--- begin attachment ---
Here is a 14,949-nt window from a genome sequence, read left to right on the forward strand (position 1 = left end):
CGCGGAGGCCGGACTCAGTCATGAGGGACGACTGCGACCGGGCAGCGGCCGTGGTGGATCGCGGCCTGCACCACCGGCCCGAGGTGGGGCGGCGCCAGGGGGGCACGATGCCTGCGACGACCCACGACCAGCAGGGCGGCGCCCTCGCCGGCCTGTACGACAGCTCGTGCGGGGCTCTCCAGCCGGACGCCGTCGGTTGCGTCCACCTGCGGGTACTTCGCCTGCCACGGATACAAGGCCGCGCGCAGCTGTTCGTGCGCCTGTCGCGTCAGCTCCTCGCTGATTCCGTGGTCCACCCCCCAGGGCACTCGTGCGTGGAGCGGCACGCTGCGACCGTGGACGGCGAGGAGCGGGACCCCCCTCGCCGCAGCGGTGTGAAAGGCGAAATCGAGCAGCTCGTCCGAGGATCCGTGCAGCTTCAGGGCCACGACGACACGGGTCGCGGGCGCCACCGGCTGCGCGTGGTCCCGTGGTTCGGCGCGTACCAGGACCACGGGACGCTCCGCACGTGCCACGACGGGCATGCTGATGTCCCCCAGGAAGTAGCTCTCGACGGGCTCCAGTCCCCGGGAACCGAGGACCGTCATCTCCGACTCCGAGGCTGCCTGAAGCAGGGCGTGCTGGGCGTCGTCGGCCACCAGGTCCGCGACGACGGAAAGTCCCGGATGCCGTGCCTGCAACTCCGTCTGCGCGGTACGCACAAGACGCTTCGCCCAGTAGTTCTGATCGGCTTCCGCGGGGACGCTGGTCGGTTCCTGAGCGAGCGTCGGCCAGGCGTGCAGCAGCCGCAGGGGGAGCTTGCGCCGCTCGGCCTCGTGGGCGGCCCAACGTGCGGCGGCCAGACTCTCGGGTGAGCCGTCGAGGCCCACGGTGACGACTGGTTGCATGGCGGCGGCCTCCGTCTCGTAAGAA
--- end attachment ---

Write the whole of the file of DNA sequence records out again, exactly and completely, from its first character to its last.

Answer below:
Here is a 14,949-nt window from a genome sequence, read left to right on the forward strand (position 1 = left end):
CGCGGAGGCCGGACTCAGTCATGAGGGACGACTGCGACCGGGCAGCGGCCGTGGTGGATCGCGGCCTGCACCACCGGCCCGAGGTGGGGCGGCGCCAGGGGGGCACGATGCCTGCGACGACCCACGACCAGCAGGGCGGCGCCCTCGCCGGCCTGTACGACAGCTCGTGCGGGGCTCTCCAGCCGGACGCCGTCGGTTGCGTCCACCTGCGGGTACTTCGCCTGCCACGGATACAAGGCCGCGCGCAGCTGTTCGTGCGCCTGTCGCGTCAGCTCCTCGCTGATTCCGTGGTCCACCCCCCAGGGCACTCGTGCGTGGAGCGGCACGCTGCGACCGTGGACGGCGAGGAGCGGGACCCCCCTCGCCGCAGCGGTGTGAAAGGCGAAATCGAGCAGCTCGTCCGAGGATCCGTGCAGCTTCAGGGCCACGACGACACGGGTCGCGGGCGCCACCGGCTGCGCGTGGTCCCGTGGTTCGGCGCGTACCAGGACCACGGGACGCTCCGCACGTGCCACGACGGGCATGCTGATGTCCCCCAGGAAGTAGCTCTCGACGGGCTCCAGTCCCCGGGAACCGAGGACCGTCATCTCCGACTCCGAGGCTGCCTGAAGCAGGGCGTGCTGGGCGTCGTCGGCCACCAGGTCCGCGACGACGGAAAGTCCCGGATGCCGTGCCTGCAACTCCGTCTGCGCGGTACGCACAAGACGCTTCGCCCAGTAGTTCTGATCGGCTTCCGCGGGGACGCTGGTCGGTTCCTGAGCGAGCGTCGGCCAGGCGTGCAGCAGCCGCAGGGGGAGCTTGCGCCGCTCGGCCTCGTGGGCGGCCCAACGTGCGGCGGCCAGACTCTCGGGTGAGCCGTCGAGGCCCACGGTGACGACTGGTTGCATGGCGGCGGCCTCCGTCTCGTAAGAA